Nearly 30 years after the two phases of communal violence that escalated in Bombay in 1992–1993 following the destruction of the Babri Masjid, the Supreme Court issued a number of orders on November 4, 2022. Amongst the myriad directions issued was the order given to form a committee to examine the records pertaining to 108 people who disappeared during the riots in Mumbai in 1992–1993. The court stated that the Maharashtra government were to employ all reasonable means to locate their relatives or legitimate heirs of those who disappeared. This is the third or fourth time that such directions have been given.
A bench of Justices Sanjay Kishan Kaul, Abhay S. Oka, and Vikram Nath was hearing the said case while disposing of a writ petition filed by activist lawyer, Shakeel Ahmed in 2001 seeking implementation of the recommendations of the Justice BN Srikrishna Committee report, which was constituted by the State Government to probe into the violence. The bench noted that Article 21 of the Constitution of India confers a right on every citizen to live with human dignity and it encompasses into itself the right to live a meaningful and dignified life. In their judgment, the major focus of the bench has been on the payment of compensation to the families of victims in the 1992-93 Mumbai communal riots and also for the revival of dormant cases, by constitution of a special cell, in connection with absconding accused.
“If the citizens are forced to live in an atmosphere of communal tension, it affects their right to life guaranteed by Article 21. The violence witnessed by Mumbai in December 1992 and January 1993 adversely affected the right of the residents of the affected areas to lead dignified and meaningful life. It cannot be disputed that certain groups were responsible for the large-scale violence in December 1992 and January 1993,” the bench said. (Para 20)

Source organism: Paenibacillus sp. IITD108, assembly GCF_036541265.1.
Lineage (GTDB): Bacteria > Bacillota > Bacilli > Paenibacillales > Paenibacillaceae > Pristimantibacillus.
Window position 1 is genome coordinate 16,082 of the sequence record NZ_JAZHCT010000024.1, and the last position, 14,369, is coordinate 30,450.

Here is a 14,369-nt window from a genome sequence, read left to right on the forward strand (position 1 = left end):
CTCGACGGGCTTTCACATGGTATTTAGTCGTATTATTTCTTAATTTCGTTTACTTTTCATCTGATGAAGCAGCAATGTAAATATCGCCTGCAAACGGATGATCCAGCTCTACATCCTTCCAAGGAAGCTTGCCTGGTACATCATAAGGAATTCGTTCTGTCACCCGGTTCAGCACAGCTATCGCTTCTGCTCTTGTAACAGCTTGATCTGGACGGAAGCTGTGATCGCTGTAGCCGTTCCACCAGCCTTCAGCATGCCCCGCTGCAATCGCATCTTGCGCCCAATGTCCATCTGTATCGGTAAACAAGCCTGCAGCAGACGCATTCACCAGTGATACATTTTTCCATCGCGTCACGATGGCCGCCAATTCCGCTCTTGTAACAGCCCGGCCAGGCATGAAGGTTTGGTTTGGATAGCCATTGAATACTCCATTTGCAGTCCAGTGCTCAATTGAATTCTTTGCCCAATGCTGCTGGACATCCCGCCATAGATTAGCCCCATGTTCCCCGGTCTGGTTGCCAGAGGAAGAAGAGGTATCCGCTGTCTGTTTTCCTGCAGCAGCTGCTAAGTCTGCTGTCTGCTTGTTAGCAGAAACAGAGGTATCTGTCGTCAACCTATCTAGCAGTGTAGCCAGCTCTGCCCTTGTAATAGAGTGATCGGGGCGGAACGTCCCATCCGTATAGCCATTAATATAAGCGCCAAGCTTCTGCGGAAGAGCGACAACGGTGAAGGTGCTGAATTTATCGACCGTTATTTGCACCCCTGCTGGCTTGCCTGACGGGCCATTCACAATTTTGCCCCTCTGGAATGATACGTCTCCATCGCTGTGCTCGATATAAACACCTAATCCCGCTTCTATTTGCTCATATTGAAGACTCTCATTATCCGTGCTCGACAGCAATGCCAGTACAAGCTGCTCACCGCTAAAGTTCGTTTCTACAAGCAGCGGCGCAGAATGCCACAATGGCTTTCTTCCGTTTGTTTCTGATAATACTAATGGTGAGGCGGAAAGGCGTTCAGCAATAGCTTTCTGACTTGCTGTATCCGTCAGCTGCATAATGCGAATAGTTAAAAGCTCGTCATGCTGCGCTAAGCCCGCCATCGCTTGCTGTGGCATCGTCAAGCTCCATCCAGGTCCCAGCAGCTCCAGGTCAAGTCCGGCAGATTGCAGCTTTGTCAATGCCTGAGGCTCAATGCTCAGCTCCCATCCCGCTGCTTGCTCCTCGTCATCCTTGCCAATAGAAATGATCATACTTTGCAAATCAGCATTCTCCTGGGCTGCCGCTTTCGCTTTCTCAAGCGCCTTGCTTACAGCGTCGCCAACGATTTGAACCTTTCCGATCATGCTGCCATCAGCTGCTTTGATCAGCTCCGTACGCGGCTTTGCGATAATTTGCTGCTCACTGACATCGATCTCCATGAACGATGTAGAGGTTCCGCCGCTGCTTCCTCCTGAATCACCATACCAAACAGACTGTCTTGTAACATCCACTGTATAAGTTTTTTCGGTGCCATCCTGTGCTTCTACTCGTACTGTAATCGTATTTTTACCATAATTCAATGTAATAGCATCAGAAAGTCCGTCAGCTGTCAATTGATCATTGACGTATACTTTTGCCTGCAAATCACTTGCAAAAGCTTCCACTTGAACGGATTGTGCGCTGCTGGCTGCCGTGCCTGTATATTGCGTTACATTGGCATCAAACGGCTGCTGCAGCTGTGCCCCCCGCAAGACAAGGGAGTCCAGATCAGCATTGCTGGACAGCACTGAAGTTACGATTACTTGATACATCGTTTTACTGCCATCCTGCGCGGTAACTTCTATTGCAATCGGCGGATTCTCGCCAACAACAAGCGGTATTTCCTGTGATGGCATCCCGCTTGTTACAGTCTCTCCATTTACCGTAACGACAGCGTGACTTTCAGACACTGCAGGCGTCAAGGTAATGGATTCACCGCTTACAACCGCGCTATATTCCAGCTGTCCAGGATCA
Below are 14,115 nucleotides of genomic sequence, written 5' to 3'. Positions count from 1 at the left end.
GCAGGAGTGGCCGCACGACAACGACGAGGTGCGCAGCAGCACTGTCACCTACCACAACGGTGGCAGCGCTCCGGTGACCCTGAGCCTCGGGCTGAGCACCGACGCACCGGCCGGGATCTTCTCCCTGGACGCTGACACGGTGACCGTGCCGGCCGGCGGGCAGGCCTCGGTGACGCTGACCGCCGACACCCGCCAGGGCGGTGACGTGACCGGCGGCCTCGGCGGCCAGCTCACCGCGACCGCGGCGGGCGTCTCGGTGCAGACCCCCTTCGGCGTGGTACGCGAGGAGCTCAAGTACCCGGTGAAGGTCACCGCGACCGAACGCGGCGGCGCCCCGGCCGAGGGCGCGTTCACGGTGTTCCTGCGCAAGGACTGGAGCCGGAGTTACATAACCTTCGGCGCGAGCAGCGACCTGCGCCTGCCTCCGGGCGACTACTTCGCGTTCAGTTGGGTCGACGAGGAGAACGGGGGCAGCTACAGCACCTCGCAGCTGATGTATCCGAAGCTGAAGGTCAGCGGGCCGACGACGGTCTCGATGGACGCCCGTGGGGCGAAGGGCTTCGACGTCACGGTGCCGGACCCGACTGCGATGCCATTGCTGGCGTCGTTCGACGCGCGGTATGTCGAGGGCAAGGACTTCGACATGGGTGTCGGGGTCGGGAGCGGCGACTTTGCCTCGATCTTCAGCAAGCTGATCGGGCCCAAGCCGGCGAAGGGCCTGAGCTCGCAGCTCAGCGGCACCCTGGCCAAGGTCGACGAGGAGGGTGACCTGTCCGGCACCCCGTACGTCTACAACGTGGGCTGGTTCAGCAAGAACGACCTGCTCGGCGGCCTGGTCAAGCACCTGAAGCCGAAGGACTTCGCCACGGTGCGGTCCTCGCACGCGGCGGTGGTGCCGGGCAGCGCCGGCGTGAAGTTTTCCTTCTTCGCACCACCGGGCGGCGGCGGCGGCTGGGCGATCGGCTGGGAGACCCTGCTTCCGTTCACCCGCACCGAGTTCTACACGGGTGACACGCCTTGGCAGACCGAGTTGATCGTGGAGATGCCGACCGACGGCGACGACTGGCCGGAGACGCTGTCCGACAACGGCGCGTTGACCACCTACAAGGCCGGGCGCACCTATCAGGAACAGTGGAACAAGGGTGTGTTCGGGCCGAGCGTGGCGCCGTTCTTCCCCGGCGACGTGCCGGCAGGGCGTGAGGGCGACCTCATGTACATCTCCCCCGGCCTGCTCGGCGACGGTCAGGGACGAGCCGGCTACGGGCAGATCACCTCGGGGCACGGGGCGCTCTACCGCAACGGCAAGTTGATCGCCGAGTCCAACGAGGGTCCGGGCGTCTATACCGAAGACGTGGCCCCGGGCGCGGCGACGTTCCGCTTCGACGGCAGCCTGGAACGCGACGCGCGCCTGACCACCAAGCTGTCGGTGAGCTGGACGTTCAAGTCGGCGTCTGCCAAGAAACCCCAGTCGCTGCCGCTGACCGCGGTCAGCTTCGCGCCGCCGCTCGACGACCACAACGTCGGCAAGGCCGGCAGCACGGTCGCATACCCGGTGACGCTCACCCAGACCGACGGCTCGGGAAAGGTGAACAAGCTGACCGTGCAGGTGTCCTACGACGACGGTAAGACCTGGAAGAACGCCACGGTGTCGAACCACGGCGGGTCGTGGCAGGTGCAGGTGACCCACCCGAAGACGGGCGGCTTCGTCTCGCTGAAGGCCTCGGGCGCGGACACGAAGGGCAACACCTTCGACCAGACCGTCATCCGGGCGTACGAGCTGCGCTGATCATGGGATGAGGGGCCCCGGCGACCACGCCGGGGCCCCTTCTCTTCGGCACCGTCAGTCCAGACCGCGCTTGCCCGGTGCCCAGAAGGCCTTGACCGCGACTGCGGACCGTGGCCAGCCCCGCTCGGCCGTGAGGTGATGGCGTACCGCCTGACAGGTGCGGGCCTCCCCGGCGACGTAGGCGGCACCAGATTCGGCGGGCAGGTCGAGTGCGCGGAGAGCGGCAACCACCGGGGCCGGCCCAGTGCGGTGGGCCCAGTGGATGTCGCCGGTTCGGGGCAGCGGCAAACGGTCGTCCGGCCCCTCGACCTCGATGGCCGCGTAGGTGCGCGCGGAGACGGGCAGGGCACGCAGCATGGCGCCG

The entire report of the Justice BN Srikrishna Commission of Inquiry can be read here
Justice Oka, who authored the judgment on behalf of the bench, said one of the root causes of their suffering was the failure of the state government to maintain law and order. Therefore, the affected persons had a right to seek compensation from the state government, he added.
“One of the root causes of their suffering was the failure of the State Government to maintain law and order”, the Court held. (Para 20)
In December 1992, Mumbai saw the worst kind of bloody aftermath of Babri Masjid demolition and communal riots. There were numerous instances of arson and violence reported. More than assaults, people were being admitted in hospitals as a result of police firing. Pursuant to this, there were serial bomb blasts in various parts of the city on March 12, 1993. In December 1992 and January 1993, as many as 900 people were reported as dead, 168 were missing and 2036 were injured. As a result of the serial bomb blasts of 1993, there were 257 death and 1400 suffered injuries.